A Stronger Kinship is a story about a small town that decided to be fully integrated 100 years before most of the country was integrated. Fully integrated--think about that. At the same time when our nation was fighting a war over race-based human bondage, African Americans in Covert owned property, were elected to powerful political positions, send their children to the same schools as the white kids, conducted business together, were friends, went to the same churches, read the same books from the same library. Covert started on the right foot and never looked back.
Covert was a diamond in the rough, a city on a hill, a promised land for people of color. But this only makes sense if we have historical perspective. Living in the northern states as an African American (or Native American) was no picnic. The author quotes an editorial from the Illinois State Journal, 1862, which captures the feeling of many African Americans after Emancipation:
"The truth is, the nigger [sic] is an unpopular institution in the free states. Even those who are unwilling to rob them of all the rights of humanity, and are willing to let them have a spot on earth on whcih to live and to labor and to enjoy the fruits of their toil, do not care to be brought into close contact with them" (quoted on pg. 45).
If you learned in school that slavery and discrimination were "southern" problems that the "north" fixed in the Civil War and the Emancipation Proclamation (as I did), then you might wonder why Covert is so special. Sadly, that history is as glossy as when people say the war was about "states rights." The truth is that slavery existed in the northern states too. A book from our reference collection says:
"a British census taken in 1782 counted 179 slaves among the 2,191 people living along both shores of the Detroit River. In 1796, 31 adult black slaves and 16 black children, presumably the children of slaves, lived in the Township of Detroit among a 'free white' population of 238. The actual number of slaves was probably higher becasue many families in Michigan owned Indians as slaves..." (The History of Michigan Law, p. 20).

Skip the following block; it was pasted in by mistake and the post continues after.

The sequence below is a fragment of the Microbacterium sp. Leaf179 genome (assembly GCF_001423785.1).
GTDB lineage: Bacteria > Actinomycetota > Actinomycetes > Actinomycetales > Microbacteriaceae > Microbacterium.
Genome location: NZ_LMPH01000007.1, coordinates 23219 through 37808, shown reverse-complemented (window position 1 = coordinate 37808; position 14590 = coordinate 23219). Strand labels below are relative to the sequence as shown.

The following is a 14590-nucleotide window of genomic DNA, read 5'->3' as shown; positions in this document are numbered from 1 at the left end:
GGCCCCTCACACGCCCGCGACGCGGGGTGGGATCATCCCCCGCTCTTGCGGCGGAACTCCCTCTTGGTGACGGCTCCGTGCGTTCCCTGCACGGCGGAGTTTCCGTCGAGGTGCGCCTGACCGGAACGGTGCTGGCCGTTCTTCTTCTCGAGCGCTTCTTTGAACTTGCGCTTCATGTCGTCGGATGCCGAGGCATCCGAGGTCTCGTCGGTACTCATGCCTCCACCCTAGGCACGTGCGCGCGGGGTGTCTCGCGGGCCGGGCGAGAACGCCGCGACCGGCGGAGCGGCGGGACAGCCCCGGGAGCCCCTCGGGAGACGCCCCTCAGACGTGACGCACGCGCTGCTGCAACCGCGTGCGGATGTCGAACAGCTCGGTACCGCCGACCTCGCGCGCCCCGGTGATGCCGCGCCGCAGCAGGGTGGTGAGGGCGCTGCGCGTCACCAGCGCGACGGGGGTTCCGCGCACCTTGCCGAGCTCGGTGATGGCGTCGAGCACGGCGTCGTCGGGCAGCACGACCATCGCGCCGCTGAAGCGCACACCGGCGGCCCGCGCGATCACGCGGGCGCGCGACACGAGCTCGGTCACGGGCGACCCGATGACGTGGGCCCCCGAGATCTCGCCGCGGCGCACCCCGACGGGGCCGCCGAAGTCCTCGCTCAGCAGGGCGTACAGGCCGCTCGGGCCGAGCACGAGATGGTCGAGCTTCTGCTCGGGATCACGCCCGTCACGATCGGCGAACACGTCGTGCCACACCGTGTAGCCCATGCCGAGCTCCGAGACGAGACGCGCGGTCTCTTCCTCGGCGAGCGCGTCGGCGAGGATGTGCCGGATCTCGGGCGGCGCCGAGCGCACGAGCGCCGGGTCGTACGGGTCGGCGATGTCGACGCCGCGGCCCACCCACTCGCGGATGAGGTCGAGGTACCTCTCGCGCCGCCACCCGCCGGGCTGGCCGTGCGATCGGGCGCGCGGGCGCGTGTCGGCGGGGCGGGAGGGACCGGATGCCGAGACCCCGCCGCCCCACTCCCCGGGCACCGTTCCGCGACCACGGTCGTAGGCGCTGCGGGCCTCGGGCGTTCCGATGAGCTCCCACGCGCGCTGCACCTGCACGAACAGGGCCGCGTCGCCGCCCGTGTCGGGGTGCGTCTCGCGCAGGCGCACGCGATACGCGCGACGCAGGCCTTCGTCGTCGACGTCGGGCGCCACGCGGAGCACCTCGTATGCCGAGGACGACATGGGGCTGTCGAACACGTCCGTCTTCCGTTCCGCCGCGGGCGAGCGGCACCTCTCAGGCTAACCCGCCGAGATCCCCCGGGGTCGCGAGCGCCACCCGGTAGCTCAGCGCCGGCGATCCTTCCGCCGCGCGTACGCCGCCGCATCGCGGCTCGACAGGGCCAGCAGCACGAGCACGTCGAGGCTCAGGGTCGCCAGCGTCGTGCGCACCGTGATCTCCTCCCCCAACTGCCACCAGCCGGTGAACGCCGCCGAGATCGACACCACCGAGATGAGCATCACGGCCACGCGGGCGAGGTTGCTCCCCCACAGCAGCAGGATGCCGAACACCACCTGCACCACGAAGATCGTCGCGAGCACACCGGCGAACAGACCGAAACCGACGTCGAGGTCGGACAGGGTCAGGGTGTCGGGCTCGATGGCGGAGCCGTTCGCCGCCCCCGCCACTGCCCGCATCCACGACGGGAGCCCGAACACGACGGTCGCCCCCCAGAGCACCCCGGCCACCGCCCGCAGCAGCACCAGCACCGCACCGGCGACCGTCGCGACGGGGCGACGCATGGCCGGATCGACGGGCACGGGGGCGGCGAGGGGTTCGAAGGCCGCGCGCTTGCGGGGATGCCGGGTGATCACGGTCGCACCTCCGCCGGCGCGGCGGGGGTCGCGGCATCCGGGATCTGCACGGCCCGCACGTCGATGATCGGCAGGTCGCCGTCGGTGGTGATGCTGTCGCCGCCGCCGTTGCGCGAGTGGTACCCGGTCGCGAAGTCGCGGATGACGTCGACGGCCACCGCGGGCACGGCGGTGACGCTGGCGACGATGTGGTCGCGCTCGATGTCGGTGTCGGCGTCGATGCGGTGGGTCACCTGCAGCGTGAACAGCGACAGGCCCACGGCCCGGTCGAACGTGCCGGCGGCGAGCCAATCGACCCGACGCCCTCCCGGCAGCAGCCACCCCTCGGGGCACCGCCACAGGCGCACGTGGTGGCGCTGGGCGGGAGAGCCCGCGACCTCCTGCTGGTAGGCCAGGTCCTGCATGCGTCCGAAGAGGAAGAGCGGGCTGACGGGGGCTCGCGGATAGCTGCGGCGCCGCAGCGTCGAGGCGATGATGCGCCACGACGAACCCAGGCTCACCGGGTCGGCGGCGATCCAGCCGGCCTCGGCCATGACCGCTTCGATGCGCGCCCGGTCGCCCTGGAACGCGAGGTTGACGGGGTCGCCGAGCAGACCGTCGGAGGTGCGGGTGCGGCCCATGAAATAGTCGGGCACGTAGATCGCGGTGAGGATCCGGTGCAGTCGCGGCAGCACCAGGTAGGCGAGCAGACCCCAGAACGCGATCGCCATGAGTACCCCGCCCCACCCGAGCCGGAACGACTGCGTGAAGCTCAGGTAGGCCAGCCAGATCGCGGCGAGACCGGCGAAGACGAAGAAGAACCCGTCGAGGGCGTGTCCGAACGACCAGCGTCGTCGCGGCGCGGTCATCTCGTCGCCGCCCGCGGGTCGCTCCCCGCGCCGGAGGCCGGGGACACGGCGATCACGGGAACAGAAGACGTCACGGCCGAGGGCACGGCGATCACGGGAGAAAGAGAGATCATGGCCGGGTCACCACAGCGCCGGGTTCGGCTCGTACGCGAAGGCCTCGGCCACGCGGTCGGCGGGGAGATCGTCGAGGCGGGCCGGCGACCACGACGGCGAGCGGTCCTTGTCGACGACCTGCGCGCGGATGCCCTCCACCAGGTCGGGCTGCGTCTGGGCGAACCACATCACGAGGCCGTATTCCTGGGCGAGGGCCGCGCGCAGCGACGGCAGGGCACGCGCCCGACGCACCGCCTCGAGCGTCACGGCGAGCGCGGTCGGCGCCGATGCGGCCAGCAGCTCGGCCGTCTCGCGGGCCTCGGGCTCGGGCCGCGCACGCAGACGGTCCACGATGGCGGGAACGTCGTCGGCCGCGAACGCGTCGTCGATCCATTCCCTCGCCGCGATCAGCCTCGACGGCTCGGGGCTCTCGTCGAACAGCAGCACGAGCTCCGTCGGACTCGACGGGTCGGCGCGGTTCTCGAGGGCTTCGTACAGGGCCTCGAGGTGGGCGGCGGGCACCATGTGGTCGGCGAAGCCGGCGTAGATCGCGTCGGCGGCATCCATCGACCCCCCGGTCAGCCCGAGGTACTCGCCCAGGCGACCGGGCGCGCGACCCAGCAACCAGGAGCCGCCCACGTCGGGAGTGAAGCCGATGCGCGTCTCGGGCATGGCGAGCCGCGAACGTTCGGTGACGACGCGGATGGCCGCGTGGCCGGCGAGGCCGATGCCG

Even when the Northwest Ordinance banned slavery in 1787, it still existed in practice. Also, I think the ban was repealed in 1807 for ten years (because the Indiana Territories wanted white slave holders to move into their territory for economic reasons). And this is to say nothing about other forms of discrimination that existed in myriad forms at various times. As depressing as it is, slaves were freed only to find out they were not free.
So what was the secret of Covert? Why did Covert happen? Here is the beauty and the thesis of the book. There is no secret. The author, who is coming to KPL to speak by the way, says it best:
"Why did Covert happen? Although it may be the first question that comes to mind, it may not be the most powerful one. The question Covert should raise is, why not? Our puzzlement over Covert reveals a hidden assumption that racism is the norm, that unfairness and injustice are the natural patterns that the nation falls into if given half a chance. That assumption is not surprising, given the horrific and sorrow-filled history of race relations in this country, but Covert reminds us that that terrible history was a choice. That choice may have been made by millions of whites over many decades, but it was a choice, not a given" (208).
It's the story of ordinary people making ordinary decisions. Perhaps they seem extraordinary because "we have such an impoverished sense of the capabilities of ordinary people" (Charles Payne, quoted on pg. 201). It's easy to wallow in the depression of history and throw your arms up. What's your view of human nature? What do you think of yourself? And as you think about these questions, people are doing acts of kindness. We cannot take anything away from the amazing men and women in this book--they were giants.
A Stronger Kinship